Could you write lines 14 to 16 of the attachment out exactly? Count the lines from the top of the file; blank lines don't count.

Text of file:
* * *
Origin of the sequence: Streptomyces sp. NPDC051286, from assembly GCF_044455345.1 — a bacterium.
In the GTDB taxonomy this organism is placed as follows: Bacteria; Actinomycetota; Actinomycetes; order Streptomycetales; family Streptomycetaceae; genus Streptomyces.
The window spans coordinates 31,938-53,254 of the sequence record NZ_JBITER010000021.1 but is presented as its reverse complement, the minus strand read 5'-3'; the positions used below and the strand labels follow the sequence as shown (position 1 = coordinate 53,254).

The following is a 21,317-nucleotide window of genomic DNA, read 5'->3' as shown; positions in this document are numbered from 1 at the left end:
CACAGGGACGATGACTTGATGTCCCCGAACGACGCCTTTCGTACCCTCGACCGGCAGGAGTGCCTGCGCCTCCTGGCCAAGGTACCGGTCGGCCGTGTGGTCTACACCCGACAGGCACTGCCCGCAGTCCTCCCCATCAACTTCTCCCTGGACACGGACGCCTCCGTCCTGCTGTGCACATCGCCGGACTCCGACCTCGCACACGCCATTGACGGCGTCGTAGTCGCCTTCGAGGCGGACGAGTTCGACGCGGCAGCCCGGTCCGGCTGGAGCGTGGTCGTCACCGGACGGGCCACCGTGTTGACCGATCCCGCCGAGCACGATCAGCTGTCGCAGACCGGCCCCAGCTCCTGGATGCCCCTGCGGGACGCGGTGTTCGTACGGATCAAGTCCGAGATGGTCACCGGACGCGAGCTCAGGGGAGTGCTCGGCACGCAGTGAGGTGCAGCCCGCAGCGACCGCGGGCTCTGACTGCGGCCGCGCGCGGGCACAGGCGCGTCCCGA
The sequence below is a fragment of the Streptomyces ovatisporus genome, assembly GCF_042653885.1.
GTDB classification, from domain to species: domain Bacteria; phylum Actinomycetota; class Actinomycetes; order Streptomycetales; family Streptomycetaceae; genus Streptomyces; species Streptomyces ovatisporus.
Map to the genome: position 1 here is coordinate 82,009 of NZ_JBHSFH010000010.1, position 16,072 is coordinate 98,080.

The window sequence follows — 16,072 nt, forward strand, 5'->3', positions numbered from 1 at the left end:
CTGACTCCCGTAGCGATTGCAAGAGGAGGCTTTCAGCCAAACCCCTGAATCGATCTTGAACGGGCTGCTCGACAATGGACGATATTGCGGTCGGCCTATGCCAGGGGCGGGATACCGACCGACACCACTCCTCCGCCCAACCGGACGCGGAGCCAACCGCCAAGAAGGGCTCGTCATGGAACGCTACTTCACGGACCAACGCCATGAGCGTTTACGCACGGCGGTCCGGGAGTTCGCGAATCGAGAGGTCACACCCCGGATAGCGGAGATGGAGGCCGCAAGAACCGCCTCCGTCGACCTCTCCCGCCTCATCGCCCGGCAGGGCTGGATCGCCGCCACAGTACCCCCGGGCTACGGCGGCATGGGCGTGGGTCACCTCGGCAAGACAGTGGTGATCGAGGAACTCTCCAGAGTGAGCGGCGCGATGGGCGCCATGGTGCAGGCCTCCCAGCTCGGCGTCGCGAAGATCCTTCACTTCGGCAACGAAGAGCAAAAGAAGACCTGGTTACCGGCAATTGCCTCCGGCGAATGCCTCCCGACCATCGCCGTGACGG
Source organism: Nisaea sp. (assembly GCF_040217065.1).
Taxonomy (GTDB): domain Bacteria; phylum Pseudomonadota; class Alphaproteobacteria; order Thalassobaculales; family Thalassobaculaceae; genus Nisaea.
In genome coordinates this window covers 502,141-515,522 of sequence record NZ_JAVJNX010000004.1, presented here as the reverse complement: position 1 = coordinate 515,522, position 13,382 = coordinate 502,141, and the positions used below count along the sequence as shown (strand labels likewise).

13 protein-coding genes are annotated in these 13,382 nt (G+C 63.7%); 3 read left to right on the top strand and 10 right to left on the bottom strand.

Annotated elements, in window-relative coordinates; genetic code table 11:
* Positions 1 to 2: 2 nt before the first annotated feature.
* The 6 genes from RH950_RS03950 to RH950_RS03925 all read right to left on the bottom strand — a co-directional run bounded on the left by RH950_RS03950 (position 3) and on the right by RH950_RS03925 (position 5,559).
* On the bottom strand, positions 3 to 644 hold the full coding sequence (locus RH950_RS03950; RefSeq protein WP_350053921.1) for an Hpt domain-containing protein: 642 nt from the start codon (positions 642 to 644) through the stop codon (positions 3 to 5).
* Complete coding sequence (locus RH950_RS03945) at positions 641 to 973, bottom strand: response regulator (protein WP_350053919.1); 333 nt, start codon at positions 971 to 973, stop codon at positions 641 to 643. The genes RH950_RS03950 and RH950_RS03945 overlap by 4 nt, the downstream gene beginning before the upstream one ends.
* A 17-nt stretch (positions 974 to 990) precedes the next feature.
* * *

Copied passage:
13 protein-coding genes are annotated in these 13,382 nt (G+C 63.7%); 3 read left to right on the top strand and 10 right to left on the bottom strand.

Annotated elements, in window-relative coordinates; genetic code table 11:
* Positions 1 to 2: 2 nt before the first annotated feature.